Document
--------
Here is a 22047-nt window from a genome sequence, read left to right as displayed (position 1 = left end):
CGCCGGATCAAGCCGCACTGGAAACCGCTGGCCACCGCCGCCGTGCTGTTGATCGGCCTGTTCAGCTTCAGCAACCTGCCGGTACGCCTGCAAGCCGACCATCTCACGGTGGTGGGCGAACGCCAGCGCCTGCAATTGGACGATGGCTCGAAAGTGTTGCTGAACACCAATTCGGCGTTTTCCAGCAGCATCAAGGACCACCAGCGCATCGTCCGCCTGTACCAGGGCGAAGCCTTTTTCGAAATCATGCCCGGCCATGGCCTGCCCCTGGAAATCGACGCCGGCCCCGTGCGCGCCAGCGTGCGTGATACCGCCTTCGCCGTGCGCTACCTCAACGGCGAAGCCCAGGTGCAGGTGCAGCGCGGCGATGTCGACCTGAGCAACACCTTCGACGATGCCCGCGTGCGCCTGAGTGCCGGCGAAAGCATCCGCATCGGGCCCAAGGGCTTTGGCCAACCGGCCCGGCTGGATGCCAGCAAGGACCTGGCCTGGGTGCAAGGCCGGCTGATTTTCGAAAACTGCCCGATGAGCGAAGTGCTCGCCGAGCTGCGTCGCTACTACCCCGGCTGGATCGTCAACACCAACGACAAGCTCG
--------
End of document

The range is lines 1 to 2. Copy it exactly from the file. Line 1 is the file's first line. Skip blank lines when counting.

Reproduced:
Here is a 22047-nt window from a genome sequence, read left to right as displayed (position 1 = left end):
CGCCGGATCAAGCCGCACTGGAAACCGCTGGCCACCGCCGCCGTGCTGTTGATCGGCCTGTTCAGCTTCAGCAACCTGCCGGTACGCCTGCAAGCCGACCATCTCACGGTGGTGGGCGAACGCCAGCGCCTGCAATTGGACGATGGCTCGAAAGTGTTGCTGAACACCAATTCGGCGTTTTCCAGCAGCATCAAGGACCACCAGCGCATCGTCCGCCTGTACCAGGGCGAAGCCTTTTTCGAAATCATGCCCGGCCATGGCCTGCCCCTGGAAATCGACGCCGGCCCCGTGCGCGCCAGCGTGCGTGATACCGCCTTCGCCGTGCGCTACCTCAACGGCGAAGCCCAGGTGCAGGTGCAGCGCGGCGATGTCGACCTGAGCAACACCTTCGACGATGCCCGCGTGCGCCTGAGTGCCGGCGAAAGCATCCGCATCGGGCCCAAGGGCTTTGGCCAACCGGCCCGGCTGGATGCCAGCAAGGACCTGGCCTGGGTGCAAGGCCGGCTGATTTTCGAAAACTGCCCGATGAGCGAAGTGCTCGCCGAGCTGCGTCGCTACTACCCCGGCTGGATCGTCAACACCAACGACAAGCTCG